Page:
Migraine headaches affect approximately 10% of the North American population. This is about 28 million Americans. They are three times more common in women than in men, and they are often seen in children and teens. These often debilitating headaches are common and almost half of sufferers treat their own symptoms without consulting a doctor.
Although we don’t know the exact cause of migraines, it has been believed that they are caused by dilation of blood vessels in the head for many years. While this is one possible cause, many researchers believe there may be another reason. Many researchers believe that migraines could be caused by a genetic disorder that affects how certain chemicals in our brains, such as serotonin and our nerve cells.
Types of Migraine
There are two types of migraines. The first type is known as a classic migraine. This is when the headache is preceded by unusual “sensations”. These sensations are often felt minutes before the headache hits. They can include zigzag flashing lights that flash across your field, blind spots that grow in size, tingling in the hands and feet, and tingling in one’s arm or leg.
After the headache passes, a stronger sensitivity to light, sound and nausea, sometimes even vomiting, becomes more common. The most common form of migraine is the second. It occurs without any of these sensations. We don’t know the exact cause of migraines, so we are not sure what could trigger them.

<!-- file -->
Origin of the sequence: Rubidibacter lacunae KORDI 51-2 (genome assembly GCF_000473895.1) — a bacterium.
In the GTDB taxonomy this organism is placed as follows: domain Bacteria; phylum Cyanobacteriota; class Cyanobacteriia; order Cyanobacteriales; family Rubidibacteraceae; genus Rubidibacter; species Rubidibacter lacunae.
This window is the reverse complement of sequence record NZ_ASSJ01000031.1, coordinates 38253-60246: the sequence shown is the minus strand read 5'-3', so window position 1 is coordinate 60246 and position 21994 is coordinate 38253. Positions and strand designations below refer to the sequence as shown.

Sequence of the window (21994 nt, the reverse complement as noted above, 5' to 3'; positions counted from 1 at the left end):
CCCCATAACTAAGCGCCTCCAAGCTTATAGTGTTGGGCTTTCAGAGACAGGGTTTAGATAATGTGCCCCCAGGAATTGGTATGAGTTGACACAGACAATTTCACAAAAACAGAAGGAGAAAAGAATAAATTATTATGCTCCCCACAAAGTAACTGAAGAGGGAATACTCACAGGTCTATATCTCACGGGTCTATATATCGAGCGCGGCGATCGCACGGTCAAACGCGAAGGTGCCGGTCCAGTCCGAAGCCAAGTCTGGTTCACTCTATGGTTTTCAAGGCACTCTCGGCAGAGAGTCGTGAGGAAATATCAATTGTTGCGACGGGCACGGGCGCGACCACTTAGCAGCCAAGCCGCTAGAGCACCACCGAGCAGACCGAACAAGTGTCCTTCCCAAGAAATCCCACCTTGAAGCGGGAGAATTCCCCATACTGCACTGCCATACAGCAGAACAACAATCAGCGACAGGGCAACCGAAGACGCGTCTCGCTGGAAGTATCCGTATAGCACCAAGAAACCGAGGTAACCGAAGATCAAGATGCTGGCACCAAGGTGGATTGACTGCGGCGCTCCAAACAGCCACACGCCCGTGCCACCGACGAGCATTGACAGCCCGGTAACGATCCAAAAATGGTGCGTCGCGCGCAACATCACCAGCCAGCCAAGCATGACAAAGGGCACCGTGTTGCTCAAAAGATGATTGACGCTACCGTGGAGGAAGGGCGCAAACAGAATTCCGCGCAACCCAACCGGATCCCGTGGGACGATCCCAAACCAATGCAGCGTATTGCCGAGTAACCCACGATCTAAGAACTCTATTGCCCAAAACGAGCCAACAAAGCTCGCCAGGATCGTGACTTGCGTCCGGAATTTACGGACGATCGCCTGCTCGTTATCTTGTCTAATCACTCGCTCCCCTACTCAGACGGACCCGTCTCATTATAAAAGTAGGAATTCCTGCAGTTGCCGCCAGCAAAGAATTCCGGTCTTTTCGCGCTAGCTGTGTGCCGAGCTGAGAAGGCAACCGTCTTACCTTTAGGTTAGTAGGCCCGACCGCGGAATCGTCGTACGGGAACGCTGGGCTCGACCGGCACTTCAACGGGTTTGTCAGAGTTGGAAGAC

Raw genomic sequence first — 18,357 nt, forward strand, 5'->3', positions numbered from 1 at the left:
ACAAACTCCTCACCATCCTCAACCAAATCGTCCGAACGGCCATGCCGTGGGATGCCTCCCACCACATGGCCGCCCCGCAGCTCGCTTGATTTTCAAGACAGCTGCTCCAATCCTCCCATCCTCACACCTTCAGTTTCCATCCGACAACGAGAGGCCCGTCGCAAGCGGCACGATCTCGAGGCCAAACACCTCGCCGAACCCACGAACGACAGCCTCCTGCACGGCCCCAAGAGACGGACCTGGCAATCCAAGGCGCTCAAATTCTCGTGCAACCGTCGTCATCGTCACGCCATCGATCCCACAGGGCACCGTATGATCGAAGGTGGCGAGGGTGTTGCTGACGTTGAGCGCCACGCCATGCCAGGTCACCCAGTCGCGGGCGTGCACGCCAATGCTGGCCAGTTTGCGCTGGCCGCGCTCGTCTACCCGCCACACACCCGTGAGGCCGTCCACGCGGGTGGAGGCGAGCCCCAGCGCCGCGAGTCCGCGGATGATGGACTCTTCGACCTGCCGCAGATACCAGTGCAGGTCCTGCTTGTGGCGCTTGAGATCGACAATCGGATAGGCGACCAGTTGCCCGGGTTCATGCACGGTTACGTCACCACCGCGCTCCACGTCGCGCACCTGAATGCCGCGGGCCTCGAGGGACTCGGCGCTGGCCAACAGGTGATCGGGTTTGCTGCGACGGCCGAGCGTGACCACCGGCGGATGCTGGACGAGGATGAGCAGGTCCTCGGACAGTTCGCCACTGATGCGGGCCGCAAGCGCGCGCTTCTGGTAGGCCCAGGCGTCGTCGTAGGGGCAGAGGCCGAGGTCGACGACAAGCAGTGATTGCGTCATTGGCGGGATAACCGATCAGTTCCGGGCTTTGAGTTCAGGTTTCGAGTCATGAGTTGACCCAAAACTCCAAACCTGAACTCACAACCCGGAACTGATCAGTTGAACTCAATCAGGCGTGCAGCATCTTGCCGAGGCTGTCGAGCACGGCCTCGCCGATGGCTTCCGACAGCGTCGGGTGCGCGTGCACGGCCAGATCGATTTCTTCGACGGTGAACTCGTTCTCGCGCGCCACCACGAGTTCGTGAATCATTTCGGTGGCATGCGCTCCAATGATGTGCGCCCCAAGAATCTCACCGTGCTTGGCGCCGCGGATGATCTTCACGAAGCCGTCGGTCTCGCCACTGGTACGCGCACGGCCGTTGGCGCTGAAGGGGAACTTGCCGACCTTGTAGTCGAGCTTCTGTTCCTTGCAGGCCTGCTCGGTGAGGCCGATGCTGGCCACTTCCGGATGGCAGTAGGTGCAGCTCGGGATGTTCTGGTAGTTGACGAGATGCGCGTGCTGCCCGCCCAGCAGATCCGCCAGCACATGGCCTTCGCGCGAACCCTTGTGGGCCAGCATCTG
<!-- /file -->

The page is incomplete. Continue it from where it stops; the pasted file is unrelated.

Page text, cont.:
However, there are certain things that can make migraines more likely. Both a lack of sleep or too much sleep seem to be triggers. Eating certain foods, such as cheese, or skipping meals all together, can also be triggers.
Our hormones play a role in the severity and onset of migraine attacks. This is evident by the fact that migraines are more common in women than in men. Research also shows a link between migraine headaches and the contraceptive pill which contains estrogens. However, there are many other possible triggers that can cause migraines.
Simple activities like climbing stairs or engaging in any form of physical activity can sometimes cause an attack. The list goes on, including exposure to loud noises or flickering lights, extreme heat or cold, and so forth.
Stress, like many other headache causes, is also important. There are many medications available today. While some traditional treatments have not been very effective, there are now more options. When it comes to migraine headaches, the key is not to suffer silently but to seek professional advice from your doctor.